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Apple to Add 1,000 More Jobs In Ireland as EU Tax Ruling Looms

Apple to Add 1,000 More Jobs In Ireland as EU Tax Ruling Looms
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Apple has announced that it plans on hiring an additional 1,000 employees at its headquarters in Cork, Ireland, which is the Apple hub for its European operations.

The news comes as Apple is dealing with a looming European Union tax ruling on the company’s dealings with Ireland, however the hiring of so many people suggests that the probe will not effect Apple’s Ireland operations.

The EU basically accused Ireland of dodging international tax laws by allowing Apple to shelter its profits within the company. These profits are worth tens of billions of dollars, and Ireland is being accused of sheltering these profits from revenue collectors in return for the maintaining of jobs.

“You can tell by our announcement today, we’re all in,” said Apple CEO Tim Cook in an interview with RTE, an Irish broadcaster.

A decision from the EU is expected to be made right after Christmas, and it’s not yet known what the EU will come up with. Cook agrees, saying that he can’t say for sure what will be brought forth, however he does say that if the information and evidence is viewed on a fair basis, he believes that there will not be any charges. According to Cook, Apple didn’t make any “special deal” with Ireland, and that Apple is paying the 12.5% corporate tax on income generated.

Cook also said that if the EU does come up with something against the company, its committed to staying in Ireland and that Apple would continue to support Ireland no matter what the ruling.

Currently, Apple employs around 5,000 people in Cork, which is a 25% increase from last year. Not only that, but Apple has been in Ireland since 1980, growing its presence in the country over time. The staff at the Ireland facility are involved in a number of activities, including things like manufacturing, customer care, supply-chain management, and so on.

Apple’s presence in Ireland goes beyond simply having a headquarters there. The company has partnered with the Sustainable Energy Authority of Ireland, supporting research into offshore energy. Not only that, but it also established a €1m Ocean Energy Industry Fund, supporting the development and research of new ways to capture energy from the waves.

Cook himself recently was honored with a Gold Medal of Honorary Patronage by the Philosophical Society at Trinity College Dublin, with the ceremony being attended by hundreds of people. At the ceremony, Cook spoke about how honored he was to receive the award and how Apple has been in the country for 35 years and was proud to be the largest employer in Cork.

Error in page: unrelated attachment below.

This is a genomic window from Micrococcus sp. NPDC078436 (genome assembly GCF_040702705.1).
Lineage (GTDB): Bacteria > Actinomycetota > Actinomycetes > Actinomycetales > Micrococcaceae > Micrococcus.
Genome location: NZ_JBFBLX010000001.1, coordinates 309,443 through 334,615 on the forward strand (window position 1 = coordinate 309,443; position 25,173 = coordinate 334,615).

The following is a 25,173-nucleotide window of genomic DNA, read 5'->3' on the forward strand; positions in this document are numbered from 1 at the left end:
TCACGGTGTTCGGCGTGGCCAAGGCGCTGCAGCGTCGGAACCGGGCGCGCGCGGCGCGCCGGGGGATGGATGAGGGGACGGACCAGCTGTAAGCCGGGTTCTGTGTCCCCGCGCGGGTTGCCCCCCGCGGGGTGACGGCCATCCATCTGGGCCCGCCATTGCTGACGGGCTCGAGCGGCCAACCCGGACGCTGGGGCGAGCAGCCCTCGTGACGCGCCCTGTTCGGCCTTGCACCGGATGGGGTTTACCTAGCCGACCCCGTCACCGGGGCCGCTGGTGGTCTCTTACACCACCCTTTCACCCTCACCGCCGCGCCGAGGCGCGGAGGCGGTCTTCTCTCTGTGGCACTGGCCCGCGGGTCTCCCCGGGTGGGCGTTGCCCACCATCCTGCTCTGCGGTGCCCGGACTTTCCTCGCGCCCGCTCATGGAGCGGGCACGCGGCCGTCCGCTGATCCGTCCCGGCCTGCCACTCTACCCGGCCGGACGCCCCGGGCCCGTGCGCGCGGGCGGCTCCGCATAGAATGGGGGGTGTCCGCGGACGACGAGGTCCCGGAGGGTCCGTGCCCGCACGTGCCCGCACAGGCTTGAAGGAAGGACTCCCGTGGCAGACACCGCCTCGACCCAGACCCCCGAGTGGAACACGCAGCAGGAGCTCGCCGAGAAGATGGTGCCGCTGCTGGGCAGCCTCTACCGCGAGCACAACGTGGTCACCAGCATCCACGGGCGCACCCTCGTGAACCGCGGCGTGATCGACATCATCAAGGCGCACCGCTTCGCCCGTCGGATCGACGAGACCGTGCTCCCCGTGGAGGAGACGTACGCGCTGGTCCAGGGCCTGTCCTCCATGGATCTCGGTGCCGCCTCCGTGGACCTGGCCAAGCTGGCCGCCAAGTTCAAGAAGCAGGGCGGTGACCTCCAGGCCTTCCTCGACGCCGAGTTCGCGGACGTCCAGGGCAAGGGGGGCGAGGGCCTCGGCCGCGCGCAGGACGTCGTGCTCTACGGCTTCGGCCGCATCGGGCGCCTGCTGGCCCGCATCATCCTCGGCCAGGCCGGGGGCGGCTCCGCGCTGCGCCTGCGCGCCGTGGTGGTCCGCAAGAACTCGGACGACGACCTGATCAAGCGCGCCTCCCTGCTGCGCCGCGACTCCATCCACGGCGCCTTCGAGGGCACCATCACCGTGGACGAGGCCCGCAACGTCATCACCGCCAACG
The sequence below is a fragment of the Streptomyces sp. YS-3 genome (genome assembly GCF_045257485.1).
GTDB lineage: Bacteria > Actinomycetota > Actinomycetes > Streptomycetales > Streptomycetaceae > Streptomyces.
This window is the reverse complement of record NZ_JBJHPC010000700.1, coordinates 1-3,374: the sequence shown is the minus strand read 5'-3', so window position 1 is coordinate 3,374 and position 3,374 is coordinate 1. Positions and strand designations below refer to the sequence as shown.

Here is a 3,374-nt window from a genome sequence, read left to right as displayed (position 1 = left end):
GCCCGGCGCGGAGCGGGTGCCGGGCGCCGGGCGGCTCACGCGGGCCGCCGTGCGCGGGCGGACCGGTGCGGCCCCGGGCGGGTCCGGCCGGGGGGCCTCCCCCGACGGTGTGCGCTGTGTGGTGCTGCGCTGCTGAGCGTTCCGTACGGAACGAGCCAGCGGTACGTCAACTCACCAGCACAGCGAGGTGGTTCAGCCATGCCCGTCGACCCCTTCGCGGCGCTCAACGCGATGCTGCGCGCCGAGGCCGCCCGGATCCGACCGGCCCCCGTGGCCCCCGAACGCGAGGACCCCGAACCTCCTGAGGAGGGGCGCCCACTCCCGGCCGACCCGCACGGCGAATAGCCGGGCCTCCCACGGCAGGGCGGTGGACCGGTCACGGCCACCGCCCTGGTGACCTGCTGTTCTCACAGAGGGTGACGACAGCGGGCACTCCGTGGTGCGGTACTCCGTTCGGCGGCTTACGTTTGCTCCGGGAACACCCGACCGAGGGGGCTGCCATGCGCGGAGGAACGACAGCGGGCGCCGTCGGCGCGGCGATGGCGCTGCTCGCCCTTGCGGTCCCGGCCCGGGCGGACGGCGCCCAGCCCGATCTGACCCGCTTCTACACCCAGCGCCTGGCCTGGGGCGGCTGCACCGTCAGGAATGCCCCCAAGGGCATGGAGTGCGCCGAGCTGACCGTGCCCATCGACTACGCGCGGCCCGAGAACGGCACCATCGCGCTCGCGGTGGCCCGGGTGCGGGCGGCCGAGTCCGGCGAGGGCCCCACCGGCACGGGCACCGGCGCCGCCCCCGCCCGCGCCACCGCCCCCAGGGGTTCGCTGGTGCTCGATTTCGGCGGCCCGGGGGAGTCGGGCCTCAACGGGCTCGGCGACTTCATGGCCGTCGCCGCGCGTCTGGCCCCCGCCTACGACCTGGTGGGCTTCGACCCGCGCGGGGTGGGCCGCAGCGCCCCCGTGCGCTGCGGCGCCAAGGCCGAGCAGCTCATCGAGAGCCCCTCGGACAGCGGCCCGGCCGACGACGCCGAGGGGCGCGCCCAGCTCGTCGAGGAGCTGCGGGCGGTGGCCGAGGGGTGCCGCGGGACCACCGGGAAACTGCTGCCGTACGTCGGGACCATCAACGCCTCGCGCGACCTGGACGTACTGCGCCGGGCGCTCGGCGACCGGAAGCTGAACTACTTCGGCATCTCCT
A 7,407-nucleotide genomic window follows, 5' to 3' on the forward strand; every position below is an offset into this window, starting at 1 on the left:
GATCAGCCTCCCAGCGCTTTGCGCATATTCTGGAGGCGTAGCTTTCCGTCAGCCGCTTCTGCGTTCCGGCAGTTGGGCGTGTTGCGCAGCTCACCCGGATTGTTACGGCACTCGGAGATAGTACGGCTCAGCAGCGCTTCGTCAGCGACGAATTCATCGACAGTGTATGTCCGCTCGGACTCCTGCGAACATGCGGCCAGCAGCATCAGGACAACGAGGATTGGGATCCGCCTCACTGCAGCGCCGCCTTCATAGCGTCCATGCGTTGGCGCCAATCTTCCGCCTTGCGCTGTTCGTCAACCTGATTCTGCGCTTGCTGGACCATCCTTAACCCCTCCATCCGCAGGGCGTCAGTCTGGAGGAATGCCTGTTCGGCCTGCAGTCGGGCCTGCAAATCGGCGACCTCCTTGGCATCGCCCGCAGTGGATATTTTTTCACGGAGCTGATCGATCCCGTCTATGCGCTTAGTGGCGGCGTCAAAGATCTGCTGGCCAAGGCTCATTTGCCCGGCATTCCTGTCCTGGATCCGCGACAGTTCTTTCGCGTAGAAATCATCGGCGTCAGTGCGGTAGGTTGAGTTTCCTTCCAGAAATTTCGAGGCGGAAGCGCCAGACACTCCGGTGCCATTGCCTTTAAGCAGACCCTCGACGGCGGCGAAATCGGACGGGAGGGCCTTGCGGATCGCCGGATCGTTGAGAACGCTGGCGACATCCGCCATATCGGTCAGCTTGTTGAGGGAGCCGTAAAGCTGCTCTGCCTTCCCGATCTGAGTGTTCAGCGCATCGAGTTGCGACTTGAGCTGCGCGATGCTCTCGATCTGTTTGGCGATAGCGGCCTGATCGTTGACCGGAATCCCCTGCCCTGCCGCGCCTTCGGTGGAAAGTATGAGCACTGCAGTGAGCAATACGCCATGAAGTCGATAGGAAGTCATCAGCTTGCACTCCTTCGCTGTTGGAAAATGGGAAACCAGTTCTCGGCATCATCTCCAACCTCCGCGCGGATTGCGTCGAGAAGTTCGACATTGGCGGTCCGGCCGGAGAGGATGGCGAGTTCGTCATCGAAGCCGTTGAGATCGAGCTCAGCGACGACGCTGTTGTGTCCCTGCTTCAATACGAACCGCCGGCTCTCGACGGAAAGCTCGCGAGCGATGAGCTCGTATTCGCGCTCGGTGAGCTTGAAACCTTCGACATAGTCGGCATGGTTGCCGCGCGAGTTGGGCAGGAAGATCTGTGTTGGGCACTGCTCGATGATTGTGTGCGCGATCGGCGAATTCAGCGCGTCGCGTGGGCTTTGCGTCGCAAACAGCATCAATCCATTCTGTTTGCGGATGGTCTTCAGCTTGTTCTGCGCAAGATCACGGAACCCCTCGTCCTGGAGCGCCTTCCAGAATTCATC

Cook also spoke highly of Ireland for its role in keeping peace throughout the United Nations, saying that it was something no other country had matched. Last but not least, Cook praised Ireland’s efforts for human rights, in particular referencing LGBT rights, Cook himself having come out as gay.

Next up was the fact that Cook was quick to speak out against the PC, saying that “A PC you have to pay someone to take away, a Mac you can actually sell.”

Of course, the EU isn’t only targeting Apple when it comes to dodging corporate taxes. The European Commission recently ordered Dutch authorities to recover a pretty hefty 30 million euros from Starbucks. It also ordered Luxembourg to do the same with Fiat Chrysler. At the time of the Starbucks ruling, the company said that it planned to appeal the decision, saying that it followed Dutch laws and OECD rules. Fiat denied getting any aid from Luxembourg, saying that the backdated payments wouldn’t really effect that company’s bottom line.

Interestingly enough, Apple only paid an average tax of 2.5 percent on its $109 billion of non-US profits from 2009-2014, which is much smaller than the 12.5 percent tax rate in Ireland. Apple, however, says that it paid 12.5 percent on all revenue generated in Ireland, which is an important distinction to make.

The U.S. corporate tax is much higher than countries like Ireland, sitting between 15 percent and 39 percent.

Only time will tell if Apple ends up getting in trouble in Ireland, and it will certainly be interesting to see what happens. Hopefully this won’t lead to another years-long legal battle that Apple is involved in.

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